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By Observatory of Transnational Companies
Glyphosate kills plants, pollutes the soil and surface and groundwater, as well as living things. Plants that do not die, absorb glyphosate and are found in the parts used as food (strawberries, blueberries, raspberries, lettuces, carrots and barley, etc.) For human health, the greatest risks that glyphosate brings are: damage genetic (in human blood cells), reproductive disorders (reduced sperm, abortions, fetal malformation), subacute toxicity (lesions in salivary glands), chronic toxicity (gastric inflammation, respiratory problems, allergies), carcinogenic effects and food contamination.
What is glyphosate?
Glyphosate is a non-selective, broad-spectrum herbicide used to kill weeds (annual and perennial grasses, broadleaf grasses, and woody species). Created in the 1960s, it is the active ingredient in Roundup (Monsanto's herbicide trade name) with which transgenic soy, corn and cotton crops are sprayed. These types of crops resist the compound, just because they are genetically prepared to do so.
It is absorbed by the leaves, and exerts its herbicidal action through the inhibition of several enzymes (proteins that have catalytic functions, accelerators of biochemical processes that occur in cells to maintain their functionality and, therefore, their existence), preventing In this way, plants make three essential aromatic amino acids for their growth and survival.
To increase its effectiveness, glyphosate must be accompanied by other substances that are not specified on the label that cause greater acute toxicity.
Consequences of Glyphosate
Glyphosate kills native and endangered plants, pollutes soil, surface and groundwater, and also living things. The United States Environmental Protection Agency (EPA) determined that after reaching the ground, glyphosate is strongly absorbed. Hence, although it is highly soluble in water, the substance remains in the upper layers of the soil and has a half-life of more than 60 days (which takes time to be decomposed by microorganisms), being found even up to a year later.
Plants that do not die, absorb glyphosate and are found in the parts used as food (strawberries, blueberries, raspberries, lettuces, carrots and barley, etc.)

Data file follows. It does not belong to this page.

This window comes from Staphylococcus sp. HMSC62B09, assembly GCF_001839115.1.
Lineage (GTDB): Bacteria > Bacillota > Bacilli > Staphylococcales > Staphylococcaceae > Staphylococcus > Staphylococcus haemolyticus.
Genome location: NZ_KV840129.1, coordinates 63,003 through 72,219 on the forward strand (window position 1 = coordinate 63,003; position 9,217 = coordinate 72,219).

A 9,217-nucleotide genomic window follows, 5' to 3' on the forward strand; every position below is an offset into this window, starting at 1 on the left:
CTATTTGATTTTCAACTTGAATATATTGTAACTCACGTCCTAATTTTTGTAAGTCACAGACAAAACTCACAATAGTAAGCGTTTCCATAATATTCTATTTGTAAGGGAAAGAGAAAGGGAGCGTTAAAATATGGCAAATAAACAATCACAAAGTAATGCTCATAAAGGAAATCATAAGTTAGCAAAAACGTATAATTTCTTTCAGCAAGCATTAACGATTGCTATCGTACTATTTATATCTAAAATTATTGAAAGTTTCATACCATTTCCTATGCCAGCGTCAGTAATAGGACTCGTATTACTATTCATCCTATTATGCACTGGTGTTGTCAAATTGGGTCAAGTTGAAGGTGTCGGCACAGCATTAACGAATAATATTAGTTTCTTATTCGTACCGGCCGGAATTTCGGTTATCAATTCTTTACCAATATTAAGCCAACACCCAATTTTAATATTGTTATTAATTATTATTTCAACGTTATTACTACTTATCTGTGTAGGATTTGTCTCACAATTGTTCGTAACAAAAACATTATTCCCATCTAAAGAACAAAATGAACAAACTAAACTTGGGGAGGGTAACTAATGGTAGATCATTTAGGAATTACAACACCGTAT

The toxicity of these products (pure glyphosate and compound formulas -Roundup-) is greater in cases of dermal exposure (the skin has the ability to absorb substances) and inhalation (breathing in environments poisoned by glyphosate), but also in cases of ingestion.
For human health, the greatest risks that glyphosate brings are: genetic damage (in human blood cells), reproductive disorders (reduced sperm, abortions, fetal malformation), subacute toxicity (lesions in salivary glands), chronic toxicity (gastric inflammation , respiratory problems, allergies), carcinogenic effects and food contamination.
Symptoms of glyphosate poisoning include nausea and dizziness, skin and eye irritations, pulmonary edema, drop in blood pressure, allergic reactions, abdominal pain, massive loss of gastrointestinal fluid, vomiting, loss of consciousness, destruction of red blood cells, abnormal EKGs and kidney damage or failure.
Glyphosate in Argentina
Currently, glyphosate is the pesticide mainstay of the Argentine soybean industry. In 2007, Argentina was the second world producer of transgenic crops with 19.1 million hectares in 2007, 19% of the surface destined for this type of crops worldwide. 16 million of those hectares are planted with soybeans, 2.8 million with corn and 400,000 with cotton, according to data from the Service for the Acquisition of Agrobiotechnological Applications (ISAAA). Almost 100% of the soybean area and 90% of the corn crops were sown with seeds tolerant to the herbicide glyphosate.
In rural areas of the country, glyphosate is applied through aerial and ground fumigations, which entails a great danger to the health of the people who live there, who are sprayed next to their houses, water, land and non-transgenic crops. On the other hand, the wind spreads the poison over long distances.
When the Center for Research in Biodiversity and Environment (Ecosur), the Garibaldi Hospital of Rosario, the National University of Rosario, the INTA, the College of Agricultural Engineers and the Argentine Agrarian Federation, issued a report about the consequences on health The strong correlation between the cases of cancer, leukemia, lupus and other serious conditions found in six small towns in the southern and central soybean area of Santa Fe was verified, with the location of the fumigation machines, pesticide deposits, and silos.
In March 2009, the Cordoba Justice prohibited the spraying of soybean pesticides near urban areas. The provincial law came after 10 years of complaints from residents of the Ituzaingó Annex neighborhood. In that area on the outskirts of Córdoba, of 5,000 inhabitants, 200 have cancer. And everything points to glyphosate as the main responsible.
On April 13, the results of a study carried out by Andrés Carrasco from the Molecular Embryology Laboratory of the UBA-Conicet Faculty of Medicine were published on Página12, which shows the toxicity of glyphosate in amphibian embryos.
For the first time in our country, and in line with several studies carried out at the international level, the toxicity of glyphosate was verified.
After the public knowledge of said report, the Ministry of Defense prohibited the cultivation of transgenic in the fields of its facilities.
Cases in Urban Areas of Greater Buenos Aires